When I interviewed former Hoosier National Forest Supervisor Claude Ferguson back in the mid-1980s, I left with one of the most memorable quotes I ever gathered in my thirty-five years as an environmental journalist. The subject was the 1985 U.S. Forest Service plan to clearcut 81 percent of the state’s only national forest. Under that forest-management vision, plots up to 30 acres in size would be routinely scraped bare of all trees into the 22nd century.
I sat with Claude on the porch of his Bedford, Ind., home as an environmental reporter for the Bloomington Herald-Telephone covering the 1985 plan and as a grad student writing my final masters project about it for the IU School of Journalism, Clearcutting the Hoosier National Forest: Professional Forestry or Panacea? Clearcutting, he told me, essentially required little more expertise than drawing lines on a map.
“It makes it easy to go for coffee,” he said. “But it’s not forestry.”
When Claude and I spoke for the first time that day, I knew he was a herculean figure in the Indiana environmental community, that he had played a key role in scuttling off-road vehicle (ORV) trails on the Hoosier in the 1970s. In the process, he sued his employer on principle and lost his job as a result. The 1985 clearcutting plan also called for two sets or ORV trails to be constructed in sections of the forest in Brown and Orange counties.
As I’ve turned my creative attentions back to the Hoosier in recent months, I’ve been thinking about Claude a lot. A while back I came across a paper in the November/December 2009 Public Administration Review titled When a Career Public Servant Sues the Agency He Loves: Claude Ferguson, the Forest Service, and Off Road Vehicles in the Hoosier National Forest.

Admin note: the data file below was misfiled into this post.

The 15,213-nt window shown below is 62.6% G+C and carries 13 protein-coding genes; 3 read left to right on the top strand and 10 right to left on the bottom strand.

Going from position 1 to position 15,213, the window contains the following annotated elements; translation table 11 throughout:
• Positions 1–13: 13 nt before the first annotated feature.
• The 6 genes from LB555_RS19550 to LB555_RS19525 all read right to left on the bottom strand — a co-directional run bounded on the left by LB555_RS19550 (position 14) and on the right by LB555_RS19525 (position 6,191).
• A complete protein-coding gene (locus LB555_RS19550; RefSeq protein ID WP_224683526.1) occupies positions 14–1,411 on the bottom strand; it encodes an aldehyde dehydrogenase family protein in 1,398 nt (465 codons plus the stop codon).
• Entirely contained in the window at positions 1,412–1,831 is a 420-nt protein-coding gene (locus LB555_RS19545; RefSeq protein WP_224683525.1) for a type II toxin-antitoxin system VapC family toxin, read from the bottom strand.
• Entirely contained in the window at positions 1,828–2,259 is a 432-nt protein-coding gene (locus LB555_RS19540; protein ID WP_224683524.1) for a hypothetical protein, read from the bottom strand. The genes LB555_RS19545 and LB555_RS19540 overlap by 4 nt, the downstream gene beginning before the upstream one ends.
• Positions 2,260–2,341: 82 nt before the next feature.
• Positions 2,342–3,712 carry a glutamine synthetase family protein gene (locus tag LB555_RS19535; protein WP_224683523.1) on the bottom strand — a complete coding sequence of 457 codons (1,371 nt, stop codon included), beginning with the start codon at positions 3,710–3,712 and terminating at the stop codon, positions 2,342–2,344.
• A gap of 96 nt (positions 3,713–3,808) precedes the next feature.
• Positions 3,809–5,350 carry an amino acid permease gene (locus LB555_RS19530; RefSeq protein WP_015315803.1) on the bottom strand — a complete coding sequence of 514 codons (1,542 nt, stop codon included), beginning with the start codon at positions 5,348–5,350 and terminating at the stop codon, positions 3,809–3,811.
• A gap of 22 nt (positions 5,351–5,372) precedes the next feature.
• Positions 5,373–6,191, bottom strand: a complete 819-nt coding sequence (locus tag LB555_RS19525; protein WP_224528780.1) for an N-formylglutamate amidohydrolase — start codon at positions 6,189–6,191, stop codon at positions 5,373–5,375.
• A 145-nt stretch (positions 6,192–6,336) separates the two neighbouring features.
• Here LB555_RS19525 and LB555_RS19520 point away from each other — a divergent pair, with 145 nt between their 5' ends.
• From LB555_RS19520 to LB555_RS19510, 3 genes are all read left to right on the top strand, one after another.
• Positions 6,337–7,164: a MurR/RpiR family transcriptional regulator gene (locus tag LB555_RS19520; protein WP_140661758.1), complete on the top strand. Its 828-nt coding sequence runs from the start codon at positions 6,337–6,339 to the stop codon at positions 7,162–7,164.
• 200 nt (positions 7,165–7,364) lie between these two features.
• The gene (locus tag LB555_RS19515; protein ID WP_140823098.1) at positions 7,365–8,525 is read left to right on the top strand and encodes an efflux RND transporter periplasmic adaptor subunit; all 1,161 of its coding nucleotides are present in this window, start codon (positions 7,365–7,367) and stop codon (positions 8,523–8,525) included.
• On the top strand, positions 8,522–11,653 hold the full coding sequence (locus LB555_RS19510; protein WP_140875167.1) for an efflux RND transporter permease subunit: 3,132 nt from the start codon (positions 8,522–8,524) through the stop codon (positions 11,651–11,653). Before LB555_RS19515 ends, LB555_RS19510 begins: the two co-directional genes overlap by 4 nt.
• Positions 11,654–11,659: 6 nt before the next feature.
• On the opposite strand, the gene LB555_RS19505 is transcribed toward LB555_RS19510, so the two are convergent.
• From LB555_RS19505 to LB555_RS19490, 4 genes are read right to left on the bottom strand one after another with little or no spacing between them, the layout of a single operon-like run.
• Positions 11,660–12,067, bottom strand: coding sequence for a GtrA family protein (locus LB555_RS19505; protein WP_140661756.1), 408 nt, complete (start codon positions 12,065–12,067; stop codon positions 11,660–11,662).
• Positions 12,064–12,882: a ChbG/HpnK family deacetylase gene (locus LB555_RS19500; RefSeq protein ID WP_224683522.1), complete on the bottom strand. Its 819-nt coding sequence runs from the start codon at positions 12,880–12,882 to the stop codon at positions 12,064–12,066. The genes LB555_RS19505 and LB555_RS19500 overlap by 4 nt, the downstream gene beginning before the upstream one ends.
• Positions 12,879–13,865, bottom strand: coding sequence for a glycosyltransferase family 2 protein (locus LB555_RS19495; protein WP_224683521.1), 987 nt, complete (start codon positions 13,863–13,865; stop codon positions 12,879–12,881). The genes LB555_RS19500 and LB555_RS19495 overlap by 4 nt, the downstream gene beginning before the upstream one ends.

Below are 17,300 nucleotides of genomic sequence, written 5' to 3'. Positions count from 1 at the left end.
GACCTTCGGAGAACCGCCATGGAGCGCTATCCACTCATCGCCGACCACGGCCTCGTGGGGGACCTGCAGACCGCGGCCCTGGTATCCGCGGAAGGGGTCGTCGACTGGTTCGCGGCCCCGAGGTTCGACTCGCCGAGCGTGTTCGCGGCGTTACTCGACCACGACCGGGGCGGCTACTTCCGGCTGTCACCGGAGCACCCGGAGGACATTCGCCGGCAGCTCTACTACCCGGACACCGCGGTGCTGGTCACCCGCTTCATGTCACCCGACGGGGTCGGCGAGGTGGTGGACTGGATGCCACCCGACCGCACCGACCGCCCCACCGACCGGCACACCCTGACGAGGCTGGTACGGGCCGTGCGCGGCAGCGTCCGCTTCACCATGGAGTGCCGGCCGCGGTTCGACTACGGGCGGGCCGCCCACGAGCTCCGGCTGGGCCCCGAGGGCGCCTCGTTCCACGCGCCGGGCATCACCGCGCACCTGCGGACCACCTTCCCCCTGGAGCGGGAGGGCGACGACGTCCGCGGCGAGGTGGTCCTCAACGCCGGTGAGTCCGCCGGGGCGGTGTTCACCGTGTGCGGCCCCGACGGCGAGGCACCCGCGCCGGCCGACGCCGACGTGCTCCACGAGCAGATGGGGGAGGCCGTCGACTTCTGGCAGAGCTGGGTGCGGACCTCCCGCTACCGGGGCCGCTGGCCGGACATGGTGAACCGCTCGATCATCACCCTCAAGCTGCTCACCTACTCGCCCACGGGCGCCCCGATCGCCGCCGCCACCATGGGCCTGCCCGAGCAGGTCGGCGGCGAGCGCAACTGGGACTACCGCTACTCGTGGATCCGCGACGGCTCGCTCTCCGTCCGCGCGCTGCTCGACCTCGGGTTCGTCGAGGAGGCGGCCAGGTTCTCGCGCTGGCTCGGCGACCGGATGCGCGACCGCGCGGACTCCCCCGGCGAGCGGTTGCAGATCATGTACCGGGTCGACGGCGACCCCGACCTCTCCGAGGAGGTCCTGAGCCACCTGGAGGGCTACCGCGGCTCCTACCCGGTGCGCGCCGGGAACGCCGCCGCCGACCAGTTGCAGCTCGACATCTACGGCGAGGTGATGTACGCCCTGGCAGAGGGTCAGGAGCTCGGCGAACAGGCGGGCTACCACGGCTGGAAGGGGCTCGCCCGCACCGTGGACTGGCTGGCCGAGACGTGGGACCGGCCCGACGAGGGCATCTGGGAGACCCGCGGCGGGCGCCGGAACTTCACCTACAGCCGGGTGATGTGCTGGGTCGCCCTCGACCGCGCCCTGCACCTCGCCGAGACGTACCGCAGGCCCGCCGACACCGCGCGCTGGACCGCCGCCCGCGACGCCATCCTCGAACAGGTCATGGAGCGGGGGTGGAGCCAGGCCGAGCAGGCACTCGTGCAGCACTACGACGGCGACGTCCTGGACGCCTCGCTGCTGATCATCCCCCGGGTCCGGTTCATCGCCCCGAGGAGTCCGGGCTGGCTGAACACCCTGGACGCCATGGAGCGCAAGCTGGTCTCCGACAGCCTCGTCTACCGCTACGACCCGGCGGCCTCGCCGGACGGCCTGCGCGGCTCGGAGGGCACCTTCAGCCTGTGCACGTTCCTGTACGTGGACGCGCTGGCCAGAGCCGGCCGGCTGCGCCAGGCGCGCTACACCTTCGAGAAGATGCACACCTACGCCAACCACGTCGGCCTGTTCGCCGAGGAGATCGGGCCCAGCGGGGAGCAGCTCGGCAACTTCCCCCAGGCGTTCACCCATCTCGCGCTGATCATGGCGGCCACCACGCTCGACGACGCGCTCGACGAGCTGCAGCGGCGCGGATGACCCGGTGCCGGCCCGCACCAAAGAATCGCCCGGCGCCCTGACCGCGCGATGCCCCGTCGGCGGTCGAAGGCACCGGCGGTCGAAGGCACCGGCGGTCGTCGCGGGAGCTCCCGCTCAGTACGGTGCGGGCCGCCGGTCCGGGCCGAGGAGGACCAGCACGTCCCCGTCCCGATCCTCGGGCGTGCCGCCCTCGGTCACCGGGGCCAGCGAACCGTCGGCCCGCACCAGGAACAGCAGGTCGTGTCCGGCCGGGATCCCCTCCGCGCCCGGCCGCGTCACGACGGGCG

The nine-page paper, authored by Syracuse University Distinguished Professor Rosemary O’Leary, relates the Claude Ferguson story from his first high school internship as a lookout on Missouri’s Mark Twain National Forest in 1940 through the aftermath of his 1976 firing. That was after, as Claude put it, he had “met the test of my lifetime.”
Claude’s career-ending assault on ORVs in the Hoosier began in 1970, four years after he arrived in Bedford as the supervisor for both the Hoosier and the Wayne National Forest in Ohio. At that time, the Hoosier, which sprawls in four broken, heavily fragmented chunks known in agency lingo as Units from the shores of Monroe Lake to the banks of the Ohio River in Southern Indiana, was the nation’s smallest national forest.
In his role as supervisor in 1970, Claude got word of—and filmed damage from—an unsanctioned ORV race on the Hoosier called the “Buffalo 100,” named after Bloomington resident John Buffalo, who had purchased 20 acres of woodland adjacent to the Hoosier.
“Without asking permission or notifying the Forest Service, Buffalo and his friends marked a 100-mile trail through the Hoosier National Forest and held a motorcycle race on the federal land,” O’Leary wrote. The film, shot with the district ranger, showed “the tearing up of hiking trails, the destruction of fragile forest land not meant for trails, the trampling of young trees, the ripping down of branches, the destruction of habitat for both endangered and nonendangered species, littering and excessive noise.”
When Claude told the event’s organizers the next year that they could not race in the Hoosier, they told him they “knew how to strike matches,” she wrote. “Ferguson told them to talk to the Bureau of Motor Vehicles, as it handled motorized vehicles. His job, Ferguson told them, was to protect the national forest.”
Even though Claude had stepped down as supervisor in 1971 after he married a fellow employee, his cause was buoyed by support from Forest Service staff and 20-1 public opposition to ORVs on the Hoosier, as reflected in written comments to a series of “listening sessions.” By December 1972, the State of Indiana put all its properties off limits to ORVs for their incompatibility with resource protection goals. (Today, the Indiana Department of Natural Resources operates two State Recreation Areas for ORVs in Southwest Indiana.)